1 Thessalonians 5:1-11: In this passage Paul deals with, among other subjects, the theme of vigilance. This was not a theme peculiar to Paul, but part of he common catechetical inheritance of the Church, going back to Jesus Himself (Mark 13:33-37). Being common, it is found in other New Testament writers as well (1 Peter 5:8; Revelation 3:2-3). When Paul speaks on this subject, therefore, he is saying something Christians generally expected him to say (cf. 1 Corinthians 16:13; Colossians 3:2).

The life in Christ includes a vigilant, heightened consciousness, a stimulated awareness, a certain kind of mindfulness, clear and sharp thinking, intelligent questioning. This vigilance will have some trouble with the general sense of stupor common in contemporary culture, where piped-in music prevents a person from hearing his own thoughts, and great efforts are made in the advertising world to prevent us from seeing the complications of things. Every single project—from the offering of a new deodorant on the market to the construction of a new bridge or road—involves an underlying philosophy and a set of metaphysical presuppositions. The alert mind will search out these things, for the simple reason that its adversary, the devil, goes about like a roaring lion, seeking whom he may devour.

Tuesday, November 10

2 Chronicles 24: Joash was a mere child when the throne was given to him after the violent deposition of his grandmother Athaliah, and we may be sure that the government in those early years fell largely to the strong, influential figures who had been responsible for that overthrow. Chief among these was the priest Jehoiada (v. 2).

In fact, Jehoiada’s major hand in the restoration of a Davidic king to the throne at Jerusalem touches a strong motif of the Chronicler himself—namely, the reliance of the Davidic monarchy of Judah on the priestly house of Levi. In the present case, moreover, it is the priest who chooses the wives for the king (v. 3).

Young Joash, raised in the temple from infancy until he was seven years old, felt a special veneration for the place, a veneration that inspired his desire to see it refurbished and kept in good repair. For this work he sought the cooperation of the Levites (vv. 4–5). After some difficulties and negotiations on the matter, a collection box was placed in the temple itself to receive the necessary resources (vv. 6–11), and the required repairs were made (vv. 12–14; Josephus, Antiquities 9.8.2)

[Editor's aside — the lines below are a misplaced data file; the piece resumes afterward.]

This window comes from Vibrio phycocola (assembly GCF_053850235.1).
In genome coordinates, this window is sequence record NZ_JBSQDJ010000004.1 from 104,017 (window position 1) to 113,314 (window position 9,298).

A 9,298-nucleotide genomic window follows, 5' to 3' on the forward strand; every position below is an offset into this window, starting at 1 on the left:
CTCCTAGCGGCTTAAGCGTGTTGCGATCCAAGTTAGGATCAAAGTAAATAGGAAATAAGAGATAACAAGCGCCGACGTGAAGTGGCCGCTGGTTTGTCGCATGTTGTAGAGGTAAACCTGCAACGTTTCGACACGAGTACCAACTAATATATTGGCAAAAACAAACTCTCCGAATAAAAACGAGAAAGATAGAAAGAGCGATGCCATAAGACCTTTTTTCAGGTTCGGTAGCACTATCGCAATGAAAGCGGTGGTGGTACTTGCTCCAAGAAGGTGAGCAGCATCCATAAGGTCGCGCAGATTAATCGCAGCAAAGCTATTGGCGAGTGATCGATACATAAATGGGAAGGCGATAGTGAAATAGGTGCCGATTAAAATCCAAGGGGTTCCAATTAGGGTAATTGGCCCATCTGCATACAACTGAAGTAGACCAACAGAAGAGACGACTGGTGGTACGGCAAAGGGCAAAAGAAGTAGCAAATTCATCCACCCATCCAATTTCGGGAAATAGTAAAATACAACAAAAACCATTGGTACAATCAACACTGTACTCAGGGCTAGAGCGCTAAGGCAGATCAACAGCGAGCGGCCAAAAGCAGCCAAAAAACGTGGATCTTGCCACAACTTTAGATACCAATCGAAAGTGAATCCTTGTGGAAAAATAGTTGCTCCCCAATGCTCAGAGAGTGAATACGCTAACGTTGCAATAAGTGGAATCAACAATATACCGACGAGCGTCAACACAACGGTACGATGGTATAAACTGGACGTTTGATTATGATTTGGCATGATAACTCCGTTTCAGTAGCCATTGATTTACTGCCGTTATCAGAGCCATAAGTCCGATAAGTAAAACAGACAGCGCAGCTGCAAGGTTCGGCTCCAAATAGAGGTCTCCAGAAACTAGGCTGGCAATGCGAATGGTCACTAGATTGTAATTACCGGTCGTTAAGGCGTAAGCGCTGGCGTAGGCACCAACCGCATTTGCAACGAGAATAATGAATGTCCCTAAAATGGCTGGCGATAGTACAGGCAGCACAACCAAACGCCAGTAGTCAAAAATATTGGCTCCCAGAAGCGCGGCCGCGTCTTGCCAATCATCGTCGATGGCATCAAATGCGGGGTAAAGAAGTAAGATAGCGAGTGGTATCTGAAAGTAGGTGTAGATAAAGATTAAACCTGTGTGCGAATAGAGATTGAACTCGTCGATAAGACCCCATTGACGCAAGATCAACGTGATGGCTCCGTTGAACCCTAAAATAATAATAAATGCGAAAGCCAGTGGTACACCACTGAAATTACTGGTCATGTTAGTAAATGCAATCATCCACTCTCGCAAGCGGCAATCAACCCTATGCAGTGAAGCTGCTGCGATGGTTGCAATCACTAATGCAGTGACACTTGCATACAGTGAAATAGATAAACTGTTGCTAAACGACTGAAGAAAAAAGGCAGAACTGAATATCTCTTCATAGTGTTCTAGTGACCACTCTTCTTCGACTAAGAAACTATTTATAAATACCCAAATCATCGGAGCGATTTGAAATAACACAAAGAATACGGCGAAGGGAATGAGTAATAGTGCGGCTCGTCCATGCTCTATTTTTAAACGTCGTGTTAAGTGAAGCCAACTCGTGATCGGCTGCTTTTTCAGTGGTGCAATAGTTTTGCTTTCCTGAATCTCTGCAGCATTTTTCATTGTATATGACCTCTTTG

After the death of Jehoiada (vv. 15–16; Antiquities 9.8.3), however, the moral tone of the nation declined, including the wisdom and character of the king. An invasion of Syrians (vv. 23–24; 2?Kings 12:17–21), after an initial battle in which Joash was severely wounded, constrained Judah to pay tribute.

Prior to narrating this story, however, the Chronicler concentrates
on the spiritual decline that preceded that military and political defeat (vv. 17–19). Jehoiada’s son, Zechariah, prophesied against the national apostasy, apparently including the king’s part in it (v. 20). This Zechariah, we should recall, was of royal blood, for his mother was an aunt to King Joash (22:11). Thus he was a first cousin to the king himself, the very king who conspired in his murder (v. 21).

Furthermore, in the description of this murder we observe a striking irony: Joash had Zechariah stoned to death within the temple precincts, whereas Zechariah’s own father, Jehoiada, would not permit Joash’s grandmother, Athaliah, to be killed in the temple.

This Zechariah seems to be the one referenced in Luke 11:51, called “the son of Berechiah” in Matthew 23:35, perhaps under the influence of Isaiah 8:2.

King Joash, wounded in the battle with the Syrians, was then slain by two of his own citizens, themselves angered over the murder of Zechariah (vv. 25–26). Again, there is a notable irony in the story: King Joash was not buried among the kings of Judah, whereas the priest Jehoiada was buried among the kings. Josephus (9.8.3) explains that this latter honor was conferred on him because of Jehoiada’s restoration of the Davidic throne.

The Chronicler ends the chapter by referring to special sources he has used. This reference explains why his account differs in several particulars from the corresponding story in 2?Kings 12.